The National Trust property of Uppark in West Sussex is, tragically, now most famous for the huge blaze which ripped the heart out of the house in 1989. Tour the house today, though, and the uninformed visitor would probably be none the wiser. Thanks to frantic efforts to rescue the contents of the house from the flames, and six years of rebuilding and skilled restoration, Uppark is once more a jewel of a country house in a spectacular location on the South Downs.
One of the many treasures rescued from the blaze is a dolls’ house dating from between 1735 and 1740. Described as one of the two most important surviving British dolls’ houses from that century, it stands some seven feet high on an arched “basement”. Immaculately detailed, it gives a glimpse of life for both the family of the house and their servants, and perhaps had a use in educating young ladies in the workings of the “below stairs” quarters that it would not be seemly for them to visit in reality.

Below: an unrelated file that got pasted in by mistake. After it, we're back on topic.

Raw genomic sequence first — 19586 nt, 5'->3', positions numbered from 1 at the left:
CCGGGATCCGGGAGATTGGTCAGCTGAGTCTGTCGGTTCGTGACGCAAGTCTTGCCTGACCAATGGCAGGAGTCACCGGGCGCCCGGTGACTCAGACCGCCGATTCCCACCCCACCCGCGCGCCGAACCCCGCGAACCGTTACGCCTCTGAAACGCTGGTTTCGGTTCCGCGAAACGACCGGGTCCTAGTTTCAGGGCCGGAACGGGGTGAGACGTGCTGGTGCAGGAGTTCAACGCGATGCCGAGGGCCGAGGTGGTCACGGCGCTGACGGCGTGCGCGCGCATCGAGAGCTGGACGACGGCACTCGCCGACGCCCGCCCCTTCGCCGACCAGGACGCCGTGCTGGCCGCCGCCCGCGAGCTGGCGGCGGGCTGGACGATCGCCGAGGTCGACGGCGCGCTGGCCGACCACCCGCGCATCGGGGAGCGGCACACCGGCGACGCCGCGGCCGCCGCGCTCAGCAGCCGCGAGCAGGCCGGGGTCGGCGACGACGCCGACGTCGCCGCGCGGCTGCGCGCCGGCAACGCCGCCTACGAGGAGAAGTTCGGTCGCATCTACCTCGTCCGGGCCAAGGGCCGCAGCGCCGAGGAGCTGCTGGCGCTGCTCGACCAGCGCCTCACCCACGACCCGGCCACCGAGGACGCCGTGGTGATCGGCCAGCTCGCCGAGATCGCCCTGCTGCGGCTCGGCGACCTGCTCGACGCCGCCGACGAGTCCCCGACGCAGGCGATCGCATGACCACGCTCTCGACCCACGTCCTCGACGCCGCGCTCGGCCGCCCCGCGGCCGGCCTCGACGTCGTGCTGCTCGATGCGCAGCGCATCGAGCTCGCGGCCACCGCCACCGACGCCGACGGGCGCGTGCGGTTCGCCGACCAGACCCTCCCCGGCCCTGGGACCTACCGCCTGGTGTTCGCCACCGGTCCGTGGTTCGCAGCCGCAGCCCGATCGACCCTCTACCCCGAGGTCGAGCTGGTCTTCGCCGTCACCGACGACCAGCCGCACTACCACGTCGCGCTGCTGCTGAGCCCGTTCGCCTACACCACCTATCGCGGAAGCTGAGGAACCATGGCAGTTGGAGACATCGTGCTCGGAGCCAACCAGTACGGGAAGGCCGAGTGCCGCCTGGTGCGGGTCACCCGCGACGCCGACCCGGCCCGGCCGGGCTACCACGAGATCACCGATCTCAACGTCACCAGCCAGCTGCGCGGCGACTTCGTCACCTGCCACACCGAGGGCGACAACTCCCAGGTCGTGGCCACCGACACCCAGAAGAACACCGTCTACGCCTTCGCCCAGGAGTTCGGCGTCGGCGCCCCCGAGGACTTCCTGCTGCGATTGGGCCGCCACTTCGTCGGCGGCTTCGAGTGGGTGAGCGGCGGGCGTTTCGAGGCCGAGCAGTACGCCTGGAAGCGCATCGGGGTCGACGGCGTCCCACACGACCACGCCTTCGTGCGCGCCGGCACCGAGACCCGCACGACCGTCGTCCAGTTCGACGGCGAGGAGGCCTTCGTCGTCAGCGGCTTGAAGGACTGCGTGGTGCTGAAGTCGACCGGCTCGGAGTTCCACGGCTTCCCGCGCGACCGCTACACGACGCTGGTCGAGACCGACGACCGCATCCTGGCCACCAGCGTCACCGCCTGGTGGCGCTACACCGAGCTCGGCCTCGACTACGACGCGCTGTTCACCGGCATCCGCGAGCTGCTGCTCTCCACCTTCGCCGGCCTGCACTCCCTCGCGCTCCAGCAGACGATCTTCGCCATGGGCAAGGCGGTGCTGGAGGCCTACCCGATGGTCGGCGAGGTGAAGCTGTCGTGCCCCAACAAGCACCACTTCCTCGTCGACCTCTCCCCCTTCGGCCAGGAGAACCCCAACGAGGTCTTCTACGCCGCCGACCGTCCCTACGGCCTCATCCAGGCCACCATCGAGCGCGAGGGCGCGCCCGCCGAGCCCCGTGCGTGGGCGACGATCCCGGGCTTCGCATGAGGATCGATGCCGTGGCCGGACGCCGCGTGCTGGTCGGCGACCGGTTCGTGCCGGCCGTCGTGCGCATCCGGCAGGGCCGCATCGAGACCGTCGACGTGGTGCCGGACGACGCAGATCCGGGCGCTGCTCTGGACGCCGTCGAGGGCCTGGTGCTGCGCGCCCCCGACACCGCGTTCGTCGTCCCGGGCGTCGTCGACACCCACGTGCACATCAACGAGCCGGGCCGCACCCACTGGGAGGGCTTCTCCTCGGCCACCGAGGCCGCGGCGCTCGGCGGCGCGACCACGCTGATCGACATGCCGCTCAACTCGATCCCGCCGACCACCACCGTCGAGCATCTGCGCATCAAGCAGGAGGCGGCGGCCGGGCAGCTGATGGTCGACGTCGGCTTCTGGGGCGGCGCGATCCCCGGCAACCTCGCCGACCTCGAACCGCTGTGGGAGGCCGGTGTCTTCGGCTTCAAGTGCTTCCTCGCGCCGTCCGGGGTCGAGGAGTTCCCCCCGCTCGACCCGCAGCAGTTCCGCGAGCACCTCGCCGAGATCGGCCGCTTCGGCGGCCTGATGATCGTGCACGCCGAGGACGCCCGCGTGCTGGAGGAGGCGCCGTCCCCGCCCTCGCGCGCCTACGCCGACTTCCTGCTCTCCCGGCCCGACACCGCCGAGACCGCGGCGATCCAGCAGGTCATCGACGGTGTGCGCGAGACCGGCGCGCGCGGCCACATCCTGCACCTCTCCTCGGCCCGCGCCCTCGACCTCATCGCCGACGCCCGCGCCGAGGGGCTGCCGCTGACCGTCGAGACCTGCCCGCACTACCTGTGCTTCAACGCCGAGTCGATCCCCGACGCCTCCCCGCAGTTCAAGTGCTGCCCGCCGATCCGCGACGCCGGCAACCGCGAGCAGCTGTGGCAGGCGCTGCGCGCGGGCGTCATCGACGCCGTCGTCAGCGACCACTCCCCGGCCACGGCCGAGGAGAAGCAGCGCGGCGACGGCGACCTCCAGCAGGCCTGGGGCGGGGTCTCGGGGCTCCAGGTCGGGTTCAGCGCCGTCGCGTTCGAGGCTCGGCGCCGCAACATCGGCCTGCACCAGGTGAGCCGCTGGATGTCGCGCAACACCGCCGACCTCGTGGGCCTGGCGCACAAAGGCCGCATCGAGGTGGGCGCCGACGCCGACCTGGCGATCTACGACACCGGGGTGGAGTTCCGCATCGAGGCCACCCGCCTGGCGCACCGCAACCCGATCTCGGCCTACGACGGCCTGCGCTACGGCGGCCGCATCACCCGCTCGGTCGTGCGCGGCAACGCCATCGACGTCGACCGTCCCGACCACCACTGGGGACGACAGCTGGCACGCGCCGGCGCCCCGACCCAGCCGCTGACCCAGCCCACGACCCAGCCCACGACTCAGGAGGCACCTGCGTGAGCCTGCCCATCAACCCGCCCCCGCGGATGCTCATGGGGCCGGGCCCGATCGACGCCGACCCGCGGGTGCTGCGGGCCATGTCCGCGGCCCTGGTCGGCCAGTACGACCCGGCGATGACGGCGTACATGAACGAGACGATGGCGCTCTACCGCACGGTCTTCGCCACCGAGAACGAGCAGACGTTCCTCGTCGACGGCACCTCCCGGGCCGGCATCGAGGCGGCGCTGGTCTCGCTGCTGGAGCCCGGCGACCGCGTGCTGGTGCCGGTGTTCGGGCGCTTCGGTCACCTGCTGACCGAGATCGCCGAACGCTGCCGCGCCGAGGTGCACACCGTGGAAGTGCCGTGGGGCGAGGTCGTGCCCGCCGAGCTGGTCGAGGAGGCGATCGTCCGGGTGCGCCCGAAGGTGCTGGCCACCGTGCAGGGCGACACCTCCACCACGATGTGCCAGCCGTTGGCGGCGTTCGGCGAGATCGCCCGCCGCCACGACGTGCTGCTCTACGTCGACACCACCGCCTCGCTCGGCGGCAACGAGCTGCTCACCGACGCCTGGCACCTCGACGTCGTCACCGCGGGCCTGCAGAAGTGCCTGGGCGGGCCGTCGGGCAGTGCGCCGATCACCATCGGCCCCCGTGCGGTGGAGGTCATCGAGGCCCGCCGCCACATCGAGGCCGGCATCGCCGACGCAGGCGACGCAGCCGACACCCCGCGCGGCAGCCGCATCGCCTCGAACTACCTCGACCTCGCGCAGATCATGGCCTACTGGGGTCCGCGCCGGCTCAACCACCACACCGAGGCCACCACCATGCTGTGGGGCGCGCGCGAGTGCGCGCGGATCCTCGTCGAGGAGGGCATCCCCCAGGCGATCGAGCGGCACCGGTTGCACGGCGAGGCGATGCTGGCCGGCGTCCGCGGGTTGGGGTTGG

This panorama shows the dining room of the dolls’ house, complete with original oil paintings and hallmarked silver tableware. It forms part of a virtual tour that will be installed at the property in 2008 – for details of visiting arrangements please see the National Trust web site
My thanks to the property staff at Uppark and the National Trust head office for permission to include the panorama in the WWP.